Emmanuel Macron is to announce Thursday the abolition of the ENA, school of high administration and symbol of the French elite. The stated goal is to diversify the profiles of the senior civil service.
The idea seems to be in vogue in times of crisis. In spring 2019, at the end of the Great National Debate initiated in response to the yellow vests crisis, Emmanuel Macron had already expressed his desire to abolish the National School of Administration (ENA). Two years later, and while France has been going through an unprecedented health crisis this time for more than a year, the Head of State planned to officially announce, Thursday, April 8, the closure of this elite factory.
Emmanuel Macron is to speak by videoconference, in the afternoon, in front of several hundred prefects, ambassadors, heads of central administrations or rectors, on the occasion of the State Managerial Convention. He will present the main lines of the reform of the senior civil service, whose strongest announcement – and which will make the most reaction – will be the abolition of the ENA.
Created in 1945 by General de Gaulle, the ENA is regularly criticized for its formation of elites “above ground”, “disconnected from reality”. Four of the last six Presidents of the Republic, including Emmanuel Macron, come from this school, installed in Strasbourg since 2005, as do many ministers and elected officials.
A shortcoming amplified by the Covid-19 health crisis during which the French administration was accused of being the source of state responses often considered slow and ineffective, in particular on the issue of masks, tests, the vaccination campaign or, perhaps even more telling, attestations.
“Even if all the failings in the management of the crisis are not attributable to him, the senior civil service is clearly responsible for a certain number of evils. But the problem, above all, is that it is never guilty. When she makes mistakes, there is never a sanction, the principle of responsibility never applies to her “, criticizes Chloé Morin, former advisor to Matignon to Jean-Marc Ayrault and Manuel Valls, author of” Les Inamovibles of the Republic “(Fondation Jean Jaurès / Éditions de l’Aube, 2020), contacted by France 24.
A “new aristocracy”
The objective of this reform, prepared for several months by the Minister of Transformation and the Civil Service, Amélie de Montchalin, is therefore “to offer the French a closer, more efficient, more transparent and more benevolent public service” , explains the Élysée.
In this sense, one of the flagship measures that Emmanuel Macron should announce, according to Le Monde, will be the end of direct assignment to the major bodies of the State (Council of State, General Inspectorate of Finance, Court of Auditors) for the best ranked students at the end of the course. All the graduates will in the future be “state administrators” who will have to prove themselves in the field, in the prefecture or in the administrations.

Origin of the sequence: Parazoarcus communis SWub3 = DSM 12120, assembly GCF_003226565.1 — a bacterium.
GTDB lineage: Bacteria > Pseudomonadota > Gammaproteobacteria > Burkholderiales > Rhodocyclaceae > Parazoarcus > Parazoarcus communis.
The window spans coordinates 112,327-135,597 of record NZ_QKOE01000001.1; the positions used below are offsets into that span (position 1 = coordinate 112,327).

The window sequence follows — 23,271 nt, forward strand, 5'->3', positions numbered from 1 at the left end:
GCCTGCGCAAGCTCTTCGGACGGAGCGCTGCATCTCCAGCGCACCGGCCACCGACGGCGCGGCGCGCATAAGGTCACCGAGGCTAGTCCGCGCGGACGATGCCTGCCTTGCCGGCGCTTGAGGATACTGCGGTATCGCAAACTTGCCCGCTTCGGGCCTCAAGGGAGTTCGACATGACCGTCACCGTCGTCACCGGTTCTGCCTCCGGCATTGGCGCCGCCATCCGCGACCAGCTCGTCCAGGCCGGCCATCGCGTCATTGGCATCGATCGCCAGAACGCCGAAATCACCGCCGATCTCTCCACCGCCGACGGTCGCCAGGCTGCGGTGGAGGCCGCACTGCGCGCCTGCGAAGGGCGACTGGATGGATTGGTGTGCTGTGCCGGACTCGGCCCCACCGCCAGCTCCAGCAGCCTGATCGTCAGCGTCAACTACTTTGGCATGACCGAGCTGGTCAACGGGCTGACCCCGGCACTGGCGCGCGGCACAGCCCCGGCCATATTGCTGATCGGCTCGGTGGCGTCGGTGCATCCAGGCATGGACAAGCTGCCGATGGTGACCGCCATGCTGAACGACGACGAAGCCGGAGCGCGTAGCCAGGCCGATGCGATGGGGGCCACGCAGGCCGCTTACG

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“The enarques directly joining the great bodies, it has become our new aristocracy, judge Chloé Morin. Seeing young people reach the highest positions and have a clear career simply because they have passed a competition is no longer acceptable. in our society.”
Will this be enough to change the culture and the often considered too closed functioning of the great bodies of the State? Changing reflexes that took several decades to set in will not be done with a wave of a magic wand. All the more so as these have also been shaped by the long tradition of a Jacobin state and a very centralizing and very vertical culture.
“Recruitment of social elites”
Emmanuel Macron will also be keen to insist, Thursday afternoon, on the diversity of the profiles of the students he hopes to obtain with a new method of recruitment. On February 11, during a trip to Nantes, the Head of State insisted on the need to open the prestigious schools of the administration to young people of modest origin so that “no more kid in our Republic say to himself: ‘this is not for me’ “. He then drew up a gloomy observation of the French “social elevator”, which “works less well than 50 years ago” because mobility “is very low”.
“ENA now has a recruitment of social elites with students mainly from Sciences-Po Paris”, regrets Damien Zaversnik, president of the association La Cordée, an association promoting social diversity in the public sectors and parapublic, contacted by France 24. “When you do not have people around you to provide us with the very specific codes expected during the tests, it is impossible,” he adds.
In fact, according to data from the Observatory of Inequalities, the children of senior executives are, on average, twelve times more present at the ENA than those of workers and employees, while, in the working population, this ratio is reversed.
Damien Zaversnik therefore sees the announced reform of recruitment favorably, but believes that it is necessary to go even further and dare to attack “the mechanics of social reproduction” in the whole of the French education system, in s ‘attacking in particular “the great schools of our higher education” which are also places of self-reliance of the highest social classes.
The reform of the senior civil service will be presented in May to the Council of Ministers. The civil service law, passed in August 2019, gave the government eighteen months to reform the senior civil service by ordinance. This deadline will expire on June 7.